Biden: Illegal immigrants are 'already Americans'

The nearly 12 million illegal immigrants in the United States are already citizens, as far as Vice President Biden is concerned.

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"You know, 11 million people live in the shadows. I believe they're already American citizens," Biden said Thursday at a Washington gathering of the U.S. Hispanic Chamber of Commerce. "These people are just waiting, waiting for a chance to contribute fully. And by that standard, 11 million undocumented aliens are already Americans, in my view."

The sentiment might come as a surprise to liberal Democrats and immigrant rights advocates who have hammered the Obama administration's deportation policies as far too aggressive and damaging to families.

Critics have pushed the administration to expand its 19-month-old deferred action program, which allows illegal immigrants brought to the country as kids to remain and work, so that it includes a broader swath of the illegal immigrant population. President Obama has resisted that move thus far.

The deportation issue is a tough one for the president, who at once wants to appear strong on enforcement to counter GOP critics; scale back deportations to energize Hispanic voters who came out for him overwhelmingly in 2008 and 2012; and keep pressure on Speaker John Boehner (R-Ohio) and GOP leaders to bring immigration reform legislation to the floor.

House Democrats on Wednesday unveiled a discharge petition designed to force a vote on a reform bill. They acknowledged the petition likely wouldn't attract the 218 signatures needed but said the point was increasing the pressure on the Republicans to act.

House Minority Leader Nancy Pelosi (D-Calif.) said Thursday that she's ready to sacrifice certain provisions the Democrats want to see in an immigration bill, but vowed to oppose any legislation that explicitly blocks illegal immigrants from becoming U.S. citizens.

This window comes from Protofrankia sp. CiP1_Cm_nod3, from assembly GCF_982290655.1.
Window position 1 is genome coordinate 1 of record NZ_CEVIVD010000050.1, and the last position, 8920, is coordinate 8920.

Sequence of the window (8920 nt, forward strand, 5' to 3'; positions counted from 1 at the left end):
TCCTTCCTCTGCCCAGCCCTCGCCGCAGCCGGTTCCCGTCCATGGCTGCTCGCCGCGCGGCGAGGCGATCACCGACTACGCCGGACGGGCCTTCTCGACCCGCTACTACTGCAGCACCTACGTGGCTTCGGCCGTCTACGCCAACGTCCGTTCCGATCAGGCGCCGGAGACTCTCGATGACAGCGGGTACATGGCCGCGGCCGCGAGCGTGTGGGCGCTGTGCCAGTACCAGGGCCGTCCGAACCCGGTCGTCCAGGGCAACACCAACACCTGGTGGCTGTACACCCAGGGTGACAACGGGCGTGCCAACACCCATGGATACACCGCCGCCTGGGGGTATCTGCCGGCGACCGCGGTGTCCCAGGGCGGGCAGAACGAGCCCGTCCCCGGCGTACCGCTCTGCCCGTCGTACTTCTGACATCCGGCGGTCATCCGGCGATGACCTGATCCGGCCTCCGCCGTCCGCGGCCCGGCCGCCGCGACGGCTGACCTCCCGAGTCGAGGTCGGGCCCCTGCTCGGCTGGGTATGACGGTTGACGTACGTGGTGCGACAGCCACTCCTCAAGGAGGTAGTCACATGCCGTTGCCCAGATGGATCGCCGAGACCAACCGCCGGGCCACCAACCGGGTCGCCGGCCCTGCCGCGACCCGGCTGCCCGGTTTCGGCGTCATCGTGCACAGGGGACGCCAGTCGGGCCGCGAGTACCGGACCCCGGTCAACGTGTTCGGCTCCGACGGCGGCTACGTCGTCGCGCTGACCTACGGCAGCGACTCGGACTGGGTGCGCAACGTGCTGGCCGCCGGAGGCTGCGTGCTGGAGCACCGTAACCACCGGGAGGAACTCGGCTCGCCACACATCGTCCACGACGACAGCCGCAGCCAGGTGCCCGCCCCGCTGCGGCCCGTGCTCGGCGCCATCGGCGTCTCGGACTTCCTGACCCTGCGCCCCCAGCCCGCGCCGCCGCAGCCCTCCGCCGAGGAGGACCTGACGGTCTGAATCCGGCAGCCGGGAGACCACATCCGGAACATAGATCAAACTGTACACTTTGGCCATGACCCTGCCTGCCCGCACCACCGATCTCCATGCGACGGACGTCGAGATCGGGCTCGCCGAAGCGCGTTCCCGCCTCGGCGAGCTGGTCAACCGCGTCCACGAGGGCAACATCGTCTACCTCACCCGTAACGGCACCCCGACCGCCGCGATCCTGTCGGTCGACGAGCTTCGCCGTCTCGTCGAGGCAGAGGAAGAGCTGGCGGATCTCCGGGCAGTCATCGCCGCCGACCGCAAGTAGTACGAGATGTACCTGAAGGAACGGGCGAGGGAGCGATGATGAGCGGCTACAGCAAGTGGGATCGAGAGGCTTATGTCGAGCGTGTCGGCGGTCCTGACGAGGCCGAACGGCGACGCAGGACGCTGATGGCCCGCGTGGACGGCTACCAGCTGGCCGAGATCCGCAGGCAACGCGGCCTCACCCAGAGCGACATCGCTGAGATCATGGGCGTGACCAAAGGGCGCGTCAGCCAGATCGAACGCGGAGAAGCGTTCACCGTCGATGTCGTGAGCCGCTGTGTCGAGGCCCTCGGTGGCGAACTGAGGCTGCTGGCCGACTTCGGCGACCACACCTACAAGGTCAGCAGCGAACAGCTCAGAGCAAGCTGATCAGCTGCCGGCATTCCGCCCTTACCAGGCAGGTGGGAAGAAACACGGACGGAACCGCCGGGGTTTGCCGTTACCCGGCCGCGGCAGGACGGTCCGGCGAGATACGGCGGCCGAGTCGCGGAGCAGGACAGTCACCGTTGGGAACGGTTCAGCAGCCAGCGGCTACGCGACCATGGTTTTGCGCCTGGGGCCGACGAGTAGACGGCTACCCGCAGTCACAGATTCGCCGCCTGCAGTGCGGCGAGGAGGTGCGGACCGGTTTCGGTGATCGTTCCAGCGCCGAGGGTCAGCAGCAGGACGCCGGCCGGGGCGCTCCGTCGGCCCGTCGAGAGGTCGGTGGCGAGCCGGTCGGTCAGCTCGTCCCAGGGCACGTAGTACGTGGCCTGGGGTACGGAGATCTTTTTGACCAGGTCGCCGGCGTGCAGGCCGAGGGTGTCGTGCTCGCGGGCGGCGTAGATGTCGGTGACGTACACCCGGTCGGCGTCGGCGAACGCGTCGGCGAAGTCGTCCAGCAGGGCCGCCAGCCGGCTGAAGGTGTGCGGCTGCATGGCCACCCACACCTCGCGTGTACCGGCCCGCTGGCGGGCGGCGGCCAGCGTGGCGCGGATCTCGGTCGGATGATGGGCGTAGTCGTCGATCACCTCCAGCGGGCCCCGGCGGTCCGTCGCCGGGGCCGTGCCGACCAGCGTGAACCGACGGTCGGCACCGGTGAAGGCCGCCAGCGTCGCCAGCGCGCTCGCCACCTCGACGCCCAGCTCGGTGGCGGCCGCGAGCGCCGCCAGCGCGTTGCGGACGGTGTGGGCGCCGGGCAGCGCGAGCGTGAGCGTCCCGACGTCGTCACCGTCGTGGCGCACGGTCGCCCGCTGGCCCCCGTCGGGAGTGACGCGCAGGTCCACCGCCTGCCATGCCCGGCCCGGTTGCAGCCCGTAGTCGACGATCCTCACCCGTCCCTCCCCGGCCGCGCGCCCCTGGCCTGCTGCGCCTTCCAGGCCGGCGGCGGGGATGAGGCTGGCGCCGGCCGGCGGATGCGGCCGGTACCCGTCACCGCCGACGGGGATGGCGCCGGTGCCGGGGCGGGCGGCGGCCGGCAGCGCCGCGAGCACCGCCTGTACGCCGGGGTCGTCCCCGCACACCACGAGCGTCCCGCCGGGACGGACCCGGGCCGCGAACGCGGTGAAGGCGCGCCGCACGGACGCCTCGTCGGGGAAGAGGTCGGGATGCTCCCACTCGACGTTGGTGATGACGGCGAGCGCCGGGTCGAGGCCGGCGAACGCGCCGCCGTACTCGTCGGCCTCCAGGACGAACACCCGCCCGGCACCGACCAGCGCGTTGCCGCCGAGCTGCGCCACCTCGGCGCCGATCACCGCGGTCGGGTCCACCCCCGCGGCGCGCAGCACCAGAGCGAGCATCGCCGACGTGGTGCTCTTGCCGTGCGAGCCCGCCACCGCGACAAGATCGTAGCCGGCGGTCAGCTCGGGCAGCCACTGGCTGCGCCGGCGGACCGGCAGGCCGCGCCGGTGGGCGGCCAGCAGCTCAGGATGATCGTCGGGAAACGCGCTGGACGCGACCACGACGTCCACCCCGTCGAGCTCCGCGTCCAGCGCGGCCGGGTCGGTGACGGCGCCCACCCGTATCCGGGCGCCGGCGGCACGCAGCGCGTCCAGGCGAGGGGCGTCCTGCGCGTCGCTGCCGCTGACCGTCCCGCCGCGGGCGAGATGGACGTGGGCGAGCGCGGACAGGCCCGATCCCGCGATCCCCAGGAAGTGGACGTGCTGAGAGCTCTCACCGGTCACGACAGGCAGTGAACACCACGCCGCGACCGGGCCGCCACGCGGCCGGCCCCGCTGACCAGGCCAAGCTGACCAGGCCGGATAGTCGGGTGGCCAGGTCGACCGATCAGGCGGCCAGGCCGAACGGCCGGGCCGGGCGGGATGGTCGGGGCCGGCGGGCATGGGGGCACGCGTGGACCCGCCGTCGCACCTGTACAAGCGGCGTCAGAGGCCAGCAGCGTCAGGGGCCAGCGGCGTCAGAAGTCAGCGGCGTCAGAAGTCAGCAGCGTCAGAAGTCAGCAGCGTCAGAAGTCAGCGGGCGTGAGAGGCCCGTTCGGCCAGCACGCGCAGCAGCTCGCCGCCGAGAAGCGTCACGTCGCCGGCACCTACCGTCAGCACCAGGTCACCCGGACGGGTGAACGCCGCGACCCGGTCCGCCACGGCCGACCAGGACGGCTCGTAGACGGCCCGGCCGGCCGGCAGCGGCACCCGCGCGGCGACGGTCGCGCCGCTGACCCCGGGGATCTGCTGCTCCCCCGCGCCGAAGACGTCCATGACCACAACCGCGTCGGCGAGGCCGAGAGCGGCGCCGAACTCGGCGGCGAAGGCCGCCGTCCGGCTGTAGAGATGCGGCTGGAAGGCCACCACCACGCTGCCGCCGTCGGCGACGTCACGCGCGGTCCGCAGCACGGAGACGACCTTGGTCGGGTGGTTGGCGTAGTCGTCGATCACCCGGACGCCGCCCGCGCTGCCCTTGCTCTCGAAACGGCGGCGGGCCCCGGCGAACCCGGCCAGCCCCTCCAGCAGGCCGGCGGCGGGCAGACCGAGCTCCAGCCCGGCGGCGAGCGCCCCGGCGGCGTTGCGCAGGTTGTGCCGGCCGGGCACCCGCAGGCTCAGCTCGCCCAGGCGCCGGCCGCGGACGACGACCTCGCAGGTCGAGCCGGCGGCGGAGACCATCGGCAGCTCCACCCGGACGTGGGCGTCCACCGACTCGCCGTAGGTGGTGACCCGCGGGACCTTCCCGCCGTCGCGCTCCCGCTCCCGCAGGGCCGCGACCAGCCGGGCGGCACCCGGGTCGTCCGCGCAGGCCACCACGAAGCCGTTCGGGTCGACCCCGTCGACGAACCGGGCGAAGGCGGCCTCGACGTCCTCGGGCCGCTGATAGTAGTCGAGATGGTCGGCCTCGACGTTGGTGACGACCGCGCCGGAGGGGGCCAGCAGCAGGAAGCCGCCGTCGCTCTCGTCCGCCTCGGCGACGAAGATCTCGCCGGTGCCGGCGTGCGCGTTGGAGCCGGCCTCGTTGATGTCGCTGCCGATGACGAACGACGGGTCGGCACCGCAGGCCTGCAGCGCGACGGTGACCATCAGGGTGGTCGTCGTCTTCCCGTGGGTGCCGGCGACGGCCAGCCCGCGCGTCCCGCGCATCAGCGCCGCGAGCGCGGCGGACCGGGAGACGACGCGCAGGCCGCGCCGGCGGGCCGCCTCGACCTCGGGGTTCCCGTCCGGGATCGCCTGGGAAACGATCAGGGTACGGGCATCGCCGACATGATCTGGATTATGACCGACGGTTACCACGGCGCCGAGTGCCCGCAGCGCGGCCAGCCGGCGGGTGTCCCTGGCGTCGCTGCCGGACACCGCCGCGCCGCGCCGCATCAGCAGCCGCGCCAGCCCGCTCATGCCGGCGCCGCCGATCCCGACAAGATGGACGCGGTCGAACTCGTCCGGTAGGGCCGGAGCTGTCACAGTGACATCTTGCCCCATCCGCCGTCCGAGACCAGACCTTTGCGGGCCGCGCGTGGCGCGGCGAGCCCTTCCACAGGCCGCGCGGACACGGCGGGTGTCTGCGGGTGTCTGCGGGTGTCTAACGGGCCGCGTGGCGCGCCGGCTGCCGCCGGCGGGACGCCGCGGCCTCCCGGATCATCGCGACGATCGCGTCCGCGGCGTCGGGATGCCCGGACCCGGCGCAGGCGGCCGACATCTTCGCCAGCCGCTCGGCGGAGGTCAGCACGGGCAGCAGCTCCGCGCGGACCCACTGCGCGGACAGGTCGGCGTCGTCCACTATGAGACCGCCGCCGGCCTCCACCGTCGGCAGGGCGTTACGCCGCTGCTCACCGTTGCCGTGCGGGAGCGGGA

"I want this bill desperately. I'm willing to make almost every compromise possible, but we cannot compromise on a pathway to citizenship," she told the members of the Hispanic Chamber of Commerce. "It cannot have a provision that prevents it from happening."

Biden said passage of comprehensive immigration reform legislation would be a boon to the economy, an argument the administration has made repeatedly.

"If we want a game changer, the single most important thing we can do for our economy and for America's future is pass immigration reform now," Biden said. "I've heard for too damn long how this was going to bankrupt us, and Social Security was going to take a nose-dive, and so on. … Well guess what? It's a game changer financially for the country."

Biden rattled off a list of figures from the Congressional Budget Office about the estimated effects of comprehensive immigration reform on the nation's economy, including predictions it would extend the solvency of Social Security.

"So much for the horror stories," Biden said.

Biden also decried a system where immigrant students receive advanced degrees and then have to leave the country before they can use them.

"We should be stapling a green card to each one of those degrees as they walk across the stage," he said.

"Let this go," Biden said, addressing Boehner. "Let people vote."